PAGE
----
Monday, January 25, 2010
After an hour or so over at Rick's place (no, not the one in Casablanca) he had my little 4 horse power outboard motor running. Replacing the old fuel with fresh, cleaning the spark plug, and a few minor adjustment was all it took to fire it up for the first time. It has corrosion issues on the exterior and the prop is bent but otherwise it will do the job. Today, with a surprise day off, I ran around looking for a few parts. A new prop for one thing. The old one will work in an emergency but a new one is needed. I also sprayed a lot of penetrating oil here and there around joints and moving parts.
I stood the engine up and loosened the lower unit oil plug intending to replace the oil since I have no idea when it was last done. I held a small bucket under the drain and waited. Nothing! I loosened the filler plug and waited. Nothing! As far as I could see there was not a single drop of oil in the lower unit. I'm no expert, but I'm pretty sure that is not a good thing. I replaced the drain plug after carefully cleaning the corrosion around the hole and the plug. Then I slowly poured fresh oil into the filler hole and poured and poured. It doesn't take a lot to fill this space, but I sure hope filling it will save the engine.
I replaced the spark plug with a new identical on and tossed the old one since it was pretty fouled and quite rusty. I bought two so I have a back up if and when I need it. I finally was able to pull the old zinc off the lower unit. I took penetrating oil and a bit of a wait for it to do its job. I ordered two new zincs from Clearwater Marine, again I got an extra. When I can I am buying two of every replacement part. Sometimes you need one and aren't in a place where you can get one easily and sometimes they need to be ordered and that can takes valuable time. Nice, very helpful folks over at Clearwater. I even bought a can of good zinc chromate primer paint and a can of Mariner gray. There are several places on the engine housing that have suffer from corrosion, in some places down to the metal. So I am scrubbing and steel wooling these areas. Then a couple of primer coats and follwed by a coat or two of the gray. Where I have done it, it is looking pretty good. Considering I am doing it outdoors and not in a pro paint shop, it looks very good.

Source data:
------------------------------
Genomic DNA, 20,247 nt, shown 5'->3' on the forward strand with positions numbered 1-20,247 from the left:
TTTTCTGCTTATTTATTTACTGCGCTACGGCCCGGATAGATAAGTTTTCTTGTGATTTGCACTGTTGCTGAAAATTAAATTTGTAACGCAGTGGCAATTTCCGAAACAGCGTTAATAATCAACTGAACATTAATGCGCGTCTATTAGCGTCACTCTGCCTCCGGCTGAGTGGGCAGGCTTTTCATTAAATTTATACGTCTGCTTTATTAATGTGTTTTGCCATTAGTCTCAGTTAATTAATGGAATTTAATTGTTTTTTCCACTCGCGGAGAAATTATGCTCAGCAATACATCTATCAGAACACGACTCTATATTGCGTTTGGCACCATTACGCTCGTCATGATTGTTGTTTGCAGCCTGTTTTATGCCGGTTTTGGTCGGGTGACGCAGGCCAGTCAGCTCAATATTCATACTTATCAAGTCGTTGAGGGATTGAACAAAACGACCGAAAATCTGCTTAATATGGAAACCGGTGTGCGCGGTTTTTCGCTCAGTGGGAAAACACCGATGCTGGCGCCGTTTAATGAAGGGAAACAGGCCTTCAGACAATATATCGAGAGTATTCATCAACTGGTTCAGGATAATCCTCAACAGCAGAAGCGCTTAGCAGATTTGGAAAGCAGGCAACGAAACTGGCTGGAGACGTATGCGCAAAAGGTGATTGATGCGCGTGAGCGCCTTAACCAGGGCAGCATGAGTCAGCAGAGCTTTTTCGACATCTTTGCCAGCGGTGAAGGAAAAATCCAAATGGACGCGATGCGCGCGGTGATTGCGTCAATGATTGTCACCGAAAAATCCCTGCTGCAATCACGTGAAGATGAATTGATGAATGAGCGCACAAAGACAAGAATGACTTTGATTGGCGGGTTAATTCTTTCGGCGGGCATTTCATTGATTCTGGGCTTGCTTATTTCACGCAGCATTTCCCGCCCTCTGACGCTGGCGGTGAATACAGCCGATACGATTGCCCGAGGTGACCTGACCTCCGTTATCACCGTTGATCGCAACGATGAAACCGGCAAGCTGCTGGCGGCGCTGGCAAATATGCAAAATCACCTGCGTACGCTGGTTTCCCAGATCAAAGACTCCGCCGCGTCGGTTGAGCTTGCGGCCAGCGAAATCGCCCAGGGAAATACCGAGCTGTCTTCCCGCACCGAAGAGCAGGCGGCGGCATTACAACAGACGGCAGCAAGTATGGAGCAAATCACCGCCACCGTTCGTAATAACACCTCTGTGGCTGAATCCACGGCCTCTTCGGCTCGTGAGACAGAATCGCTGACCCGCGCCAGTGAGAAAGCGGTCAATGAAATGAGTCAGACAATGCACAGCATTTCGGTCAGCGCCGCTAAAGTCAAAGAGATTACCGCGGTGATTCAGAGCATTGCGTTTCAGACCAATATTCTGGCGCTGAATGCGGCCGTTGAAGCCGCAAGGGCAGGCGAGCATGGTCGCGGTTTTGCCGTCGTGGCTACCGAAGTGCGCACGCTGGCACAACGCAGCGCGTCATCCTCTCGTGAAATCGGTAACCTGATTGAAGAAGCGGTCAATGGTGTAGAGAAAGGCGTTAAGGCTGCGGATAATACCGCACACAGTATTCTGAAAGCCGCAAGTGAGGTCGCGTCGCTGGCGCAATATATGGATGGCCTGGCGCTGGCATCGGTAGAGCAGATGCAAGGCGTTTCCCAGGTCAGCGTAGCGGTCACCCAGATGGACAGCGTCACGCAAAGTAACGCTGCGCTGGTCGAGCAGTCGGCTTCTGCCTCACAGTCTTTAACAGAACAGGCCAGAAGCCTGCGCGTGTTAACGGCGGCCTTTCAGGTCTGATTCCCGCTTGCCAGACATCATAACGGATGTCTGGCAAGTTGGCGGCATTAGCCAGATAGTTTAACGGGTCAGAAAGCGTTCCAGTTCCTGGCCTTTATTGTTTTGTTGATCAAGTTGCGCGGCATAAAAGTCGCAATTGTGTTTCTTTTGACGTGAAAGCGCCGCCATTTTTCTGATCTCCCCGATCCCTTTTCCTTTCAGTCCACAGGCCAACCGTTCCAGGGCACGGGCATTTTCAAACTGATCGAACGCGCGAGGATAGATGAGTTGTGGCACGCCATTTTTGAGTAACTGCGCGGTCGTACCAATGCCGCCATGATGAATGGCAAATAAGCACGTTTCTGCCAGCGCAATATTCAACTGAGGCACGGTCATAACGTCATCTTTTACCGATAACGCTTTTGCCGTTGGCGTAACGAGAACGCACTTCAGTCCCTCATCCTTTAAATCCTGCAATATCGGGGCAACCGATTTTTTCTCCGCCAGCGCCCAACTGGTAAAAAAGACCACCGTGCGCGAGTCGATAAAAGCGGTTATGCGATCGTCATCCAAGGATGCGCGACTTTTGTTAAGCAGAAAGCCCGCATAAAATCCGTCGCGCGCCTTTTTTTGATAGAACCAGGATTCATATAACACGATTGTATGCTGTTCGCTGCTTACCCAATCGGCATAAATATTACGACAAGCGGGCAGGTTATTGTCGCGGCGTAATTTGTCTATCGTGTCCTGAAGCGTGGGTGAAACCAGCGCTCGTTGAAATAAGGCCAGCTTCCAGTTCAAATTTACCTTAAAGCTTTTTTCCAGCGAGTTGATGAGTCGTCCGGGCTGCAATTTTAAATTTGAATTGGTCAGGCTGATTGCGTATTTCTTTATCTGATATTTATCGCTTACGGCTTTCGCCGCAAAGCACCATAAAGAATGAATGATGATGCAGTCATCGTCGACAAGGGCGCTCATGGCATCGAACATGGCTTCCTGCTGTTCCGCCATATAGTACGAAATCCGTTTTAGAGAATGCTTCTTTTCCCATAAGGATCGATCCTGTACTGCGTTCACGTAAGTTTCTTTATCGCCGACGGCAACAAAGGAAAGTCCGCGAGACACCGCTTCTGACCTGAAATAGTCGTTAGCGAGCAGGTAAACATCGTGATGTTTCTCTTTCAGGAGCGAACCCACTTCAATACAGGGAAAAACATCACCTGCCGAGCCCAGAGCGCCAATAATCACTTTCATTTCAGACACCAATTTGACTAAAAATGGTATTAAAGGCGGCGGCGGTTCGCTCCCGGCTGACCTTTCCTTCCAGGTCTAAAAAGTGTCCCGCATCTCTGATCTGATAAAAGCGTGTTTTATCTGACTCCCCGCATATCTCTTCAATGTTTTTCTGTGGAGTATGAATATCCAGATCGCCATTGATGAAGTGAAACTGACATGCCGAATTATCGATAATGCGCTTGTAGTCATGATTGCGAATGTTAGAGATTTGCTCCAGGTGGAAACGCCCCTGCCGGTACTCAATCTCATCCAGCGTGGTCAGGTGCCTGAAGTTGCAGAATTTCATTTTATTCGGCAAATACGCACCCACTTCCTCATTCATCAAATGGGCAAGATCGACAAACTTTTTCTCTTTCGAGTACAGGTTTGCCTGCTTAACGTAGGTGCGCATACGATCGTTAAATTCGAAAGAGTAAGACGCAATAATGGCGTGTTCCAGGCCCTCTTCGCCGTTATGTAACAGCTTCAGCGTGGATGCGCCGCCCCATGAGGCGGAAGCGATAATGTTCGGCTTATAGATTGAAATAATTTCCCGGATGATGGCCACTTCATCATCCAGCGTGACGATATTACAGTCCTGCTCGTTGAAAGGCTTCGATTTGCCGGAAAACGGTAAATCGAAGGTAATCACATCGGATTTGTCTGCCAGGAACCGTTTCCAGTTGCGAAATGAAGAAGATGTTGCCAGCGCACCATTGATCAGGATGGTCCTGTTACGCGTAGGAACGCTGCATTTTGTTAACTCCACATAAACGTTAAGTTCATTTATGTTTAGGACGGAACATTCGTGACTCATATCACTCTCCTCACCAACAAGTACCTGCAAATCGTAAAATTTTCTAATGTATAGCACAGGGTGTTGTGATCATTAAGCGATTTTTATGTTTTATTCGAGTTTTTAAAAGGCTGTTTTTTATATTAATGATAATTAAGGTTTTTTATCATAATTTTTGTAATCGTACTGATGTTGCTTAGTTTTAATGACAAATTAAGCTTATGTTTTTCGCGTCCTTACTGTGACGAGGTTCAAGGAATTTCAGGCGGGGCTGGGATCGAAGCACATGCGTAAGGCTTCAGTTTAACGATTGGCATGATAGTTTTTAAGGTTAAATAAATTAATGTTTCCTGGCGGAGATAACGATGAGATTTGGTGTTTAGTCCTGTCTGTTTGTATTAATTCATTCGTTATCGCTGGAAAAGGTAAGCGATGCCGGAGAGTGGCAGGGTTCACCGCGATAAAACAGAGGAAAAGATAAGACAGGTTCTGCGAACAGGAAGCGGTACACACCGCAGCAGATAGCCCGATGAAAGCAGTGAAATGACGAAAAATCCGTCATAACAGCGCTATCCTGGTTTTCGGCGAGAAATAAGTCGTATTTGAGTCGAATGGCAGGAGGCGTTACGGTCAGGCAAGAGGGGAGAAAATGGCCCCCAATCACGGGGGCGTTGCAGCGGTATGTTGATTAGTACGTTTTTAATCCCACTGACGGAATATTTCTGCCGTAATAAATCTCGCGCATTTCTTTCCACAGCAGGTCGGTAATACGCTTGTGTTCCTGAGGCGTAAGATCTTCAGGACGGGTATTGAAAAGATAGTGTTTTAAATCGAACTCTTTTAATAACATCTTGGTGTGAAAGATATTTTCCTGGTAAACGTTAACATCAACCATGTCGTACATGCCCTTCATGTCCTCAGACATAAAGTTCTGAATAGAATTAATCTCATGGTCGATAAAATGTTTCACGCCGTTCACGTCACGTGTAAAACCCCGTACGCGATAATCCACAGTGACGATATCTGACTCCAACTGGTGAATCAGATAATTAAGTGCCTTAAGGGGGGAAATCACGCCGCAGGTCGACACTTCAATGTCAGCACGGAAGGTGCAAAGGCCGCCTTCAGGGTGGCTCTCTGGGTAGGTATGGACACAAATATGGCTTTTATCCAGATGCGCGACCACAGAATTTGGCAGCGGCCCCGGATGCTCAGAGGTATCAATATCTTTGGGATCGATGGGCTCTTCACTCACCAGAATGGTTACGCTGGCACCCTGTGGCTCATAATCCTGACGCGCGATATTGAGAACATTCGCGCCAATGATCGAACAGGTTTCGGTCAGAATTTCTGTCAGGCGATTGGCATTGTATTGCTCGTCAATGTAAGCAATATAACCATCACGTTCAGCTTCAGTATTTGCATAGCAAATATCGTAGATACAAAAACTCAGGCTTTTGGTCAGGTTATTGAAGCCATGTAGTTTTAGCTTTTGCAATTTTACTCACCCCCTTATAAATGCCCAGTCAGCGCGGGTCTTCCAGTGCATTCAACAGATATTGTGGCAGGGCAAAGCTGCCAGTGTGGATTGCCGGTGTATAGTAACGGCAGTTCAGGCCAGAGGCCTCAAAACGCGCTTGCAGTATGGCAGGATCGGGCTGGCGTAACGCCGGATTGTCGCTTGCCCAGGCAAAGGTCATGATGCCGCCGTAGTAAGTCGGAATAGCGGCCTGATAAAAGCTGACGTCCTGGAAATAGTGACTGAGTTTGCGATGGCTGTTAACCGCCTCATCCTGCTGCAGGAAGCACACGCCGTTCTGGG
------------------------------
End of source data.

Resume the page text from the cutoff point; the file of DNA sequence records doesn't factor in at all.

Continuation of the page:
I asked Clearwater about a new prop and they want $106 for a new one. So I thought I'd look around for a used one first. Pacific Marine down on Holly Street will be my first stop. If they don't have one I'll go ahead and order a new one.
One last thing. A discovery actually. I noticed a small but familiar symbol stamped on the engine in a couple of places. Then it occurred to me that they are the symbol for Yamaha products. I asked the fellow at Clearwater about this and he told me that for a time Yamaha had made a good part of the Mariner's engine. I hope Yamaha's reputation for quality was also imprinted on my engine. Time will tell.
My wife came downstairs looking for me about 9 o'clock last night figuring she'd find my in the family room watching TV. She was surprised to track me down in the garage still carefully cleaning the grease and oil off off another section of the engine housing. Can't wait to get home tonight and get back at it.
Feels good to accomplish something on my own probably saving myself quite a lot of money. And Rick, I know you read this quite often and get a few laughs. But a big thanks to you and your lifetime of knowledge about boats. I owe you, buddy!
at 4:51 PM